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If your family has a history of colon cancer, you need a colonoscopy now

If your family has a history of colon cancer, you need a colonoscopy now

by Dr. William J. Harb, M.D.

published in the Tennessean, July, 2008

 

The death of another well-known person from colon cancer, former White House Press Secretary and Fox News correspondent Tony Snow, should once again bring colon cancer to the forefront.  He joins the unfortunate ranks of well-known people who have had colorectal cancer (Supreme Court Justice Ruth Bader Ginsburg, President Ronald Reagan, Pope John Paul II, and actor John Forsythe) or who have died from colorectal cancer (actors Walter Matthau and Jackie Gleason, football coach Vince Lombardi, artist and creator of Peanuts Charles Schultz, and comedian Milton Berle to name a few).

 

Are you like Tony Snow? Or me?  Have you had someone in your family with colon cancer?

 

Snow was diagnosed with colon cancer at age 49.  His mother died from colon cancer at age 38, when he was 17.  We know things now about colon cancer that we didn’t know when Snow’s mother died 36 years ago.  And, he is not alone in having a family history of colon cancer.  This year, approximately 150,000 Americans will be diagnosed with colon or rectal cancer and ¼ of them will have had someone in their family with colorectal cancer

 

You may be aware of the recommendations for screening colonoscopy for the prevention of colon and rectal cancer.  Colon cancer can be prevented through the removal (by colonoscopy) of pre-cancerous growth, called polyps.  In people without a family history, colonoscopy should begin at age 50.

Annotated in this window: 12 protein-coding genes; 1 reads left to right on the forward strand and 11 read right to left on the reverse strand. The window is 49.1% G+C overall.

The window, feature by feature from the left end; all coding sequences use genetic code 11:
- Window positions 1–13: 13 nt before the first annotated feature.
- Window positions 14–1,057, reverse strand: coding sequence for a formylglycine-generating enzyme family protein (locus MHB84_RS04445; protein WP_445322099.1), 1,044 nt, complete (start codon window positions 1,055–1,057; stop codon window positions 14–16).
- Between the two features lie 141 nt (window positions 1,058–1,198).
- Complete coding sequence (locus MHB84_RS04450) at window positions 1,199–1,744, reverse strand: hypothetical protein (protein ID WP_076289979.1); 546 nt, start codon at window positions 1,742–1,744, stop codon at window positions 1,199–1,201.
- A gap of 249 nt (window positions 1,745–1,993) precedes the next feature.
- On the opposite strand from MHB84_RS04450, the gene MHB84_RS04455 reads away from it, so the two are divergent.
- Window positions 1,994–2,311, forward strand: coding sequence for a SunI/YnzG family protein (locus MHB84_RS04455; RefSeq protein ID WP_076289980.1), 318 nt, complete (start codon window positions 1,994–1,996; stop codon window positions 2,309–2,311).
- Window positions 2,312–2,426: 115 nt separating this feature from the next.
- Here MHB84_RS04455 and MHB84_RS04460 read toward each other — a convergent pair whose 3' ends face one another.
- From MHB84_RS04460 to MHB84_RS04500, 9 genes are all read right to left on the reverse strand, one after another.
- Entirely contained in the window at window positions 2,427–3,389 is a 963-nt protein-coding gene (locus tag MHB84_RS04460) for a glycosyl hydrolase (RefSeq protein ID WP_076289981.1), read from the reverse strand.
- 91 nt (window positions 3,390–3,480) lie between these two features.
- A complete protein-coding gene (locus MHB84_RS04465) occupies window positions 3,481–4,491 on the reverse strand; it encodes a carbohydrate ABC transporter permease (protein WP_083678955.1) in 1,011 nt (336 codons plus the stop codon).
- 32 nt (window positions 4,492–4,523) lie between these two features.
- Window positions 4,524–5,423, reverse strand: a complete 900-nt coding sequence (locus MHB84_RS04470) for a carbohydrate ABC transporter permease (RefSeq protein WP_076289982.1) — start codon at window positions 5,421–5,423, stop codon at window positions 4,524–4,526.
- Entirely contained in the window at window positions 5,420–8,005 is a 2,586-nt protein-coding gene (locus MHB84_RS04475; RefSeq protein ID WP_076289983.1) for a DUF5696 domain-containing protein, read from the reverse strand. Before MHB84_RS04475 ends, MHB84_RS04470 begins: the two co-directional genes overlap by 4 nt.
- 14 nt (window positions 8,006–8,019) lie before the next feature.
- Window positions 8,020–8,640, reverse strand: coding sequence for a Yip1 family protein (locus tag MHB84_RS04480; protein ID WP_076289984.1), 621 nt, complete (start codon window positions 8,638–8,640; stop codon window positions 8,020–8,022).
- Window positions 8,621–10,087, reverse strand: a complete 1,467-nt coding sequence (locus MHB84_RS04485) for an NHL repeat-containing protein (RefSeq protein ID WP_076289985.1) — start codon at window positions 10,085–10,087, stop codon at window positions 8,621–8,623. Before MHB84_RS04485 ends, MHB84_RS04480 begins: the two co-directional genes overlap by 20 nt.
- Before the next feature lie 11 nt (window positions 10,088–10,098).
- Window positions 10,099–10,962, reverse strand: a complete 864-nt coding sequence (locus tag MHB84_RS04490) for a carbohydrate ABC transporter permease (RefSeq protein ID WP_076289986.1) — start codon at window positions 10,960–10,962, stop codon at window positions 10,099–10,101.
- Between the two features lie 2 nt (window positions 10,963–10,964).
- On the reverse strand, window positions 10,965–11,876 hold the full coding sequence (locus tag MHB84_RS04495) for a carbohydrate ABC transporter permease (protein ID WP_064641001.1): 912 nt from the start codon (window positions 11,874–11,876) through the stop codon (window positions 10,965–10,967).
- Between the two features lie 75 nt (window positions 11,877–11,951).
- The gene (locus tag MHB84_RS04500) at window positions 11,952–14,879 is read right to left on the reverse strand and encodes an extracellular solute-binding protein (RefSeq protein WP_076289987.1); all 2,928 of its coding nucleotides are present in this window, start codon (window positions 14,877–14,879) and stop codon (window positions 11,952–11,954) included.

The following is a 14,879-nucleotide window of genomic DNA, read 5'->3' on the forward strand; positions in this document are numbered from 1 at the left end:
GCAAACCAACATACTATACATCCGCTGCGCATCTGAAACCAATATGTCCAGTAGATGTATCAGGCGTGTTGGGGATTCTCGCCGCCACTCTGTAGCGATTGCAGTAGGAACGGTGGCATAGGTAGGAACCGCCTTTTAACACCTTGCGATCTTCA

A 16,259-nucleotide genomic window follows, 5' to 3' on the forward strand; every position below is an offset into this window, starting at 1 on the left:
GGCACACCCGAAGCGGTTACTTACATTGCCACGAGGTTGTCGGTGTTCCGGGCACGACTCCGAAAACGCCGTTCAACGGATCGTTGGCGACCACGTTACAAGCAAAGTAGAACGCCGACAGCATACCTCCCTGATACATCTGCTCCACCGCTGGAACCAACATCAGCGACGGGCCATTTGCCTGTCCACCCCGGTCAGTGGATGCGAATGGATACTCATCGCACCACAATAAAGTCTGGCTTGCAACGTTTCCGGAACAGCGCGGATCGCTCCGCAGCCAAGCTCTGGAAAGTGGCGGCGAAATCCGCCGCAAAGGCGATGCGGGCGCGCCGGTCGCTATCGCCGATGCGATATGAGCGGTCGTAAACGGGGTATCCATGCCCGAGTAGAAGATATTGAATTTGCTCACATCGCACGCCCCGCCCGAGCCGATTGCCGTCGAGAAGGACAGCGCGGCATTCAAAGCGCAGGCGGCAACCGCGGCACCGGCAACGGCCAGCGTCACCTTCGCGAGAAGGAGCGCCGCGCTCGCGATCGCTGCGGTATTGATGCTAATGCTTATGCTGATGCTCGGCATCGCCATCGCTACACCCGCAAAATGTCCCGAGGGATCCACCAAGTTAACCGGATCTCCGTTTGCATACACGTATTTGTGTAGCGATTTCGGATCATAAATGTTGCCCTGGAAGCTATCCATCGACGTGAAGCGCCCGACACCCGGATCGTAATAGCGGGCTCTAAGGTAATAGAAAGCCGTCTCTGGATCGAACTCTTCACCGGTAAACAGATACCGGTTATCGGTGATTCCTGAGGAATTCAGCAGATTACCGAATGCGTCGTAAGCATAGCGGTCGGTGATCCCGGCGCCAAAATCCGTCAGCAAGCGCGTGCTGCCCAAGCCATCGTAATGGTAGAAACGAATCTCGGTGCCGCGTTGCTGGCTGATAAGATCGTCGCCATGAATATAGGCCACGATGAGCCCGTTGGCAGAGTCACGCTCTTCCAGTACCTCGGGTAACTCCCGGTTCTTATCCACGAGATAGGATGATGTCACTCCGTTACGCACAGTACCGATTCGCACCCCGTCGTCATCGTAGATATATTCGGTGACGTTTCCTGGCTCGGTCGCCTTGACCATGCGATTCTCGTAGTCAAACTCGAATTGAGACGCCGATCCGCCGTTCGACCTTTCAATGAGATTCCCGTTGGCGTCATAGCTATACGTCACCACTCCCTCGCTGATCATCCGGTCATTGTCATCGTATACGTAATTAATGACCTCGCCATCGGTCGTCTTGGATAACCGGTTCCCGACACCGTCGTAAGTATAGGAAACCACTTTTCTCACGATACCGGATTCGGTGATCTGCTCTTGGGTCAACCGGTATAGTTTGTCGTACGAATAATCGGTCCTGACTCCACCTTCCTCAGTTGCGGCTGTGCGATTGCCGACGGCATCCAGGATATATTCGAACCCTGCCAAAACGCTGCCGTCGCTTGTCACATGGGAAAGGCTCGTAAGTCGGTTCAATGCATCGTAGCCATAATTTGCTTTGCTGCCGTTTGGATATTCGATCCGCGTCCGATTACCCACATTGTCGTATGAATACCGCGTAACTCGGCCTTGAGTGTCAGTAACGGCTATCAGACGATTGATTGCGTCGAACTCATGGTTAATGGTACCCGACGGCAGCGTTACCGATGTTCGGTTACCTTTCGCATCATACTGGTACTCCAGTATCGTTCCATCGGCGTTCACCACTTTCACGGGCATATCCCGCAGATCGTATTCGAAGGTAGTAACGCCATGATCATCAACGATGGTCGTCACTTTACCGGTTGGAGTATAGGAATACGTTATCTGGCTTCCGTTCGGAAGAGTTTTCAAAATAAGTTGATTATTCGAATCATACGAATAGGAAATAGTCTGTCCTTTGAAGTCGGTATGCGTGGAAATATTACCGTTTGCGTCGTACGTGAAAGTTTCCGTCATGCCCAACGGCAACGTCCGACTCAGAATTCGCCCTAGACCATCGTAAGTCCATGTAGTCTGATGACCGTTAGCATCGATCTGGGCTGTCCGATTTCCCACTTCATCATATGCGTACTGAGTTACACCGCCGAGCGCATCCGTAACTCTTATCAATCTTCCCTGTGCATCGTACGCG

However, this is not the same for people with a family member who has had colon or rectal cancer. People with a family history of colorectal cancer are at higher risk for colorectal cancer and should have colonoscopy done at an earlier age. In most people, this is age 40 or 10 years before the age of diagnosis of their family member.  For Snow, this would have been age 28, since his mother was diagnosed at age 38.

 

Common myths prevent many from having their colonoscopy.  The truth is colon cancer can be prevented.  And it can be prevented with an exam that takes less than an hour.  Colorectal cancer that is diagnosed early can be cured.  But one of the main reasons people are not checked for colorectal cancer is lack of awareness.  That’s why I’m writing this today.

 

If you have a family history of colorectal cancer, like both Tony Snow and me, please get your colonoscopy.  As a colon and rectal surgeon, I treat patients daily with colorectal cancer.  I also have a family history of colon cancer.  My grandfather and uncle died from it and my grandmother was diagnosed with it.  If my uncle, who knew his father had colon cancer, had his colonoscopy at the appropriate age, maybe he wouldn’t have died from colon cancer at age 52.

Know your family history and talk with your primary care physician about it.  Ask your physician to schedule a screening colonoscopy.  Please help me put an end to this terrible disease.

 

Dr. William J. Harb is a colorectal surgeon at Baptist Hospital and practices with Cumberland Surgical Associates.

 

Copyright The Tennessean July, 2008